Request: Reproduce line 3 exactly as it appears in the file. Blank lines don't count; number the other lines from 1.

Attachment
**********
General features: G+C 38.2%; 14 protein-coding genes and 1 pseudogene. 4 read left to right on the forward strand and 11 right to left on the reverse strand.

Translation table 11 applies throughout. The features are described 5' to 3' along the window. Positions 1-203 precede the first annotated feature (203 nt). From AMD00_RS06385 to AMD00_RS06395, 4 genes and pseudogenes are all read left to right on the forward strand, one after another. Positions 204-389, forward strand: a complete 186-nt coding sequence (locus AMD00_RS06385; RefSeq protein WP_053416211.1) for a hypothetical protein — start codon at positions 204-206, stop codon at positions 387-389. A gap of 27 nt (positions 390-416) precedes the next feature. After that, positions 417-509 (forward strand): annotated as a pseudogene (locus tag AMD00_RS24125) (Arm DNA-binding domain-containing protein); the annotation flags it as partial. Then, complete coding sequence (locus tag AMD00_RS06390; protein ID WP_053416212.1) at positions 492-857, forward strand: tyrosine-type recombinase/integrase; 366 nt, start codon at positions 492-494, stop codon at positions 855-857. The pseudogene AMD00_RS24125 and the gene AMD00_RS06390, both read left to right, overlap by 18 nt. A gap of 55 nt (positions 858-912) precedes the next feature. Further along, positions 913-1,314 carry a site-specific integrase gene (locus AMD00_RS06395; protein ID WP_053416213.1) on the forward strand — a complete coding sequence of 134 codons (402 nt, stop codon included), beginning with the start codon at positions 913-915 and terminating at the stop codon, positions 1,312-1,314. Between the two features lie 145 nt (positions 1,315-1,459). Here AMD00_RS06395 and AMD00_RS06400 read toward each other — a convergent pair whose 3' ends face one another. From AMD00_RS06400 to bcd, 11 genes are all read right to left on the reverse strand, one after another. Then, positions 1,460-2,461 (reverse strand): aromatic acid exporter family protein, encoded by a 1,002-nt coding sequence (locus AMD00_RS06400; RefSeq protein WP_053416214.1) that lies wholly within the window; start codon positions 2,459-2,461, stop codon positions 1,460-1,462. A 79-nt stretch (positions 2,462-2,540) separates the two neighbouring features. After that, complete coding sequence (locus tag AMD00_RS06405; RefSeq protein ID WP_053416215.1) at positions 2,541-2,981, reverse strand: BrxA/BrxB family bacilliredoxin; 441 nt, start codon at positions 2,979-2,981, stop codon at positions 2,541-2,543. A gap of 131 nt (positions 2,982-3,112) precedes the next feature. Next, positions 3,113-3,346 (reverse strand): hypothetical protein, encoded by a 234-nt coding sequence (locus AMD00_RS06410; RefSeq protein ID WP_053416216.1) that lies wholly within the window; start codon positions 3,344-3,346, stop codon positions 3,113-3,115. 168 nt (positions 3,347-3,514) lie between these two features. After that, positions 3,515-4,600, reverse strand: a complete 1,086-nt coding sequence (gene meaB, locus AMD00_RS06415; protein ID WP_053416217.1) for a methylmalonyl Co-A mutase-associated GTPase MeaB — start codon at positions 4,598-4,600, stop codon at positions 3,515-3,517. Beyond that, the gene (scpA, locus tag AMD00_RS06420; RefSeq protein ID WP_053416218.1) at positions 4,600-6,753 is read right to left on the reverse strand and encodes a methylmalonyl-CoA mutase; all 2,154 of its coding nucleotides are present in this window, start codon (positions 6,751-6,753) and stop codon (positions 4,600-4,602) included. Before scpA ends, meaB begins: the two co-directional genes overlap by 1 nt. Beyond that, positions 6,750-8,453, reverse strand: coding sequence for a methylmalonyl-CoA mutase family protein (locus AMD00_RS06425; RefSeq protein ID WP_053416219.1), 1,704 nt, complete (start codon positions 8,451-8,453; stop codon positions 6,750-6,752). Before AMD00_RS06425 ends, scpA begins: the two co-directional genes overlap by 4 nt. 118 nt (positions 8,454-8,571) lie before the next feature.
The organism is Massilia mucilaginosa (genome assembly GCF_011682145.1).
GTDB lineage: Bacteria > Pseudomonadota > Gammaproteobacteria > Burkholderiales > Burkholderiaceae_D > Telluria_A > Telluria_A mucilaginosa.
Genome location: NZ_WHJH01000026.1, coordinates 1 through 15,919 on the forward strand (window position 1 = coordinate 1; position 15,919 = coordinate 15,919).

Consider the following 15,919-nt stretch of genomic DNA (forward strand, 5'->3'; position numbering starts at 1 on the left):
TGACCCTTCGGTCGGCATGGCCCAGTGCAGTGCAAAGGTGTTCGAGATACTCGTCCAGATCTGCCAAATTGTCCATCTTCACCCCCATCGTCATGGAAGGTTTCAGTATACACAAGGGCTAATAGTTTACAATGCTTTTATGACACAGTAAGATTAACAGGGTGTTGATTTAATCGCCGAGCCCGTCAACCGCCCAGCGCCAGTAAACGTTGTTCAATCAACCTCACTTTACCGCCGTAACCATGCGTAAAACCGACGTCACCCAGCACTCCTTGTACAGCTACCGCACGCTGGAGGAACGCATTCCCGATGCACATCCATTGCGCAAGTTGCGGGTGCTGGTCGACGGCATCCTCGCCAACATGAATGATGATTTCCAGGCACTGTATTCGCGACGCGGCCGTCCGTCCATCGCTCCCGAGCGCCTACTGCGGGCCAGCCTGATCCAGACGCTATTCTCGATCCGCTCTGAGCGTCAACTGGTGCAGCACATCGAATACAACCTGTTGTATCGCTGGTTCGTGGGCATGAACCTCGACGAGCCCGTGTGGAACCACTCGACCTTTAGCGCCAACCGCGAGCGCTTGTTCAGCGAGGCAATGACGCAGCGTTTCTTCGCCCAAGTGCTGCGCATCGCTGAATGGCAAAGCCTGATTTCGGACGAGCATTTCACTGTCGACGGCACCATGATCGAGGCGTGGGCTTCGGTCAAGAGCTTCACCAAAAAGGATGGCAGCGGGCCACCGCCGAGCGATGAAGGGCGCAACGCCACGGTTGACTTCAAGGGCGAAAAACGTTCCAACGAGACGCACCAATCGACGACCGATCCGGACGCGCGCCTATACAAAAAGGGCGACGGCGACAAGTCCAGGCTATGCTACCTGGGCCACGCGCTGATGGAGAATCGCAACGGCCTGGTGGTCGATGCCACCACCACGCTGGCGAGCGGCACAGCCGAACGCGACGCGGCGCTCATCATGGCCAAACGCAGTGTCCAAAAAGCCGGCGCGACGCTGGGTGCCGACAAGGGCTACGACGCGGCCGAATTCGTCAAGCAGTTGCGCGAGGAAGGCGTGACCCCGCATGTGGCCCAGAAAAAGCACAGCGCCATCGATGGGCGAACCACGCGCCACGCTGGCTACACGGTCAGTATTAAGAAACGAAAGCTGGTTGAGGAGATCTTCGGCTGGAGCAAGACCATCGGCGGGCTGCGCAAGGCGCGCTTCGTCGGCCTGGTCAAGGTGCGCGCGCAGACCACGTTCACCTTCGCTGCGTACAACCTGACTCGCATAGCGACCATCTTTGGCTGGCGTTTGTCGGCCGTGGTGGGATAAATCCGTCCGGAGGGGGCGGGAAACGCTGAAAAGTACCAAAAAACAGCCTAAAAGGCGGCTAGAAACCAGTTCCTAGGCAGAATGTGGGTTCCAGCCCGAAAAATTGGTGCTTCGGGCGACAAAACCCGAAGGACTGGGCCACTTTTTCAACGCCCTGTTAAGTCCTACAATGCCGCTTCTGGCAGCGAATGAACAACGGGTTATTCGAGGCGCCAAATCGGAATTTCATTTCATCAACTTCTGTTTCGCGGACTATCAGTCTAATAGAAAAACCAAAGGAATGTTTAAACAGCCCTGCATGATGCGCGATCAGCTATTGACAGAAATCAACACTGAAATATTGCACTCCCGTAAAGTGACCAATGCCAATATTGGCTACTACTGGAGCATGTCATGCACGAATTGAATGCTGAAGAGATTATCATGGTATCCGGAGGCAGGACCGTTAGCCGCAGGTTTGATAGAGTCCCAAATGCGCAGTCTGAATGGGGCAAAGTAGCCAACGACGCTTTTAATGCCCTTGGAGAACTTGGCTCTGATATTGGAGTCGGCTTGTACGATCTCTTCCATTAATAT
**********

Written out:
The organism is Massilia mucilaginosa (genome assembly GCF_011682145.1).